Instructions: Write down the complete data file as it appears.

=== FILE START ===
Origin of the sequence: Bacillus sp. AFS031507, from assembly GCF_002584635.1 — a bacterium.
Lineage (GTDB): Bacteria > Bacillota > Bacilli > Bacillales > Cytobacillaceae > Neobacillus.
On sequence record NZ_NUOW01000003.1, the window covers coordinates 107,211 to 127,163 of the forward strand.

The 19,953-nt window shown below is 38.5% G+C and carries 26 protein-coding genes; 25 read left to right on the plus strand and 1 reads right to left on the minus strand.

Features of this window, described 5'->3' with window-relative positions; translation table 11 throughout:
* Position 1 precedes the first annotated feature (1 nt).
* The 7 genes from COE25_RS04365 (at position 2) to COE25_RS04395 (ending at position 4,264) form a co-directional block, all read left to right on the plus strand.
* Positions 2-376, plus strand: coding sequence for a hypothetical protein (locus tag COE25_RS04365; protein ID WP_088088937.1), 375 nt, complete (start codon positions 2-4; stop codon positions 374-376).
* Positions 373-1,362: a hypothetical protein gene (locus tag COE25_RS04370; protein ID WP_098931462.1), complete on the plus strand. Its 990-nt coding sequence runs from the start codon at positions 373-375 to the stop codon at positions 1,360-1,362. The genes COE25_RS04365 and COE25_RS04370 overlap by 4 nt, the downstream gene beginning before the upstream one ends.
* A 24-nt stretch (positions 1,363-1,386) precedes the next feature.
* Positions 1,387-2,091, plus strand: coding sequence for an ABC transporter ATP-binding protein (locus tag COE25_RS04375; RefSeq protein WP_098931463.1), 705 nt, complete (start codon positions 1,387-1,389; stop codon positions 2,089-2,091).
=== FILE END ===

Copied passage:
Origin of the sequence: Bacillus sp. AFS031507, from assembly GCF_002584635.1 — a bacterium.
Lineage (GTDB): Bacteria > Bacillota > Bacilli > Bacillales > Cytobacillaceae > Neobacillus.
On sequence record NZ_NUOW01000003.1, the window covers coordinates 107,211 to 127,163 of the forward strand.

The 19,953-nt window shown below is 38.5% G+C and carries 26 protein-coding genes; 25 read left to right on the plus strand and 1 reads right to left on the minus strand.

Features of this window, described 5'->3' with window-relative positions; translation table 11 throughout:
* Position 1 precedes the first annotated feature (1 nt).
* The 7 genes from COE25_RS04365 (at position 2) to COE25_RS04395 (ending at position 4,264) form a co-directional block, all read left to right on the plus strand.
* Positions 2-376, plus strand: coding sequence for a hypothetical protein (locus tag COE25_RS04365; protein ID WP_088088937.1), 375 nt, complete (start codon positions 2-4; stop codon positions 374-376).
* Positions 373-1,362: a hypothetical protein gene (locus tag COE25_RS04370; protein ID WP_098931462.1), complete on the plus strand. Its 990-nt coding sequence runs from the start codon at positions 373-375 to the stop codon at positions 1,360-1,362. The genes COE25_RS04365 and COE25_RS04370 overlap by 4 nt, the downstream gene beginning before the upstream one ends.
* A 24-nt stretch (positions 1,363-1,386) precedes the next feature.
* Positions 1,387-2,091, plus strand: coding sequence for an ABC transporter ATP-binding protein (locus tag COE25_RS04375; RefSeq protein WP_098931463.1), 705 nt, complete (start codon positions 1,387-1,389; stop codon positions 2,089-2,091).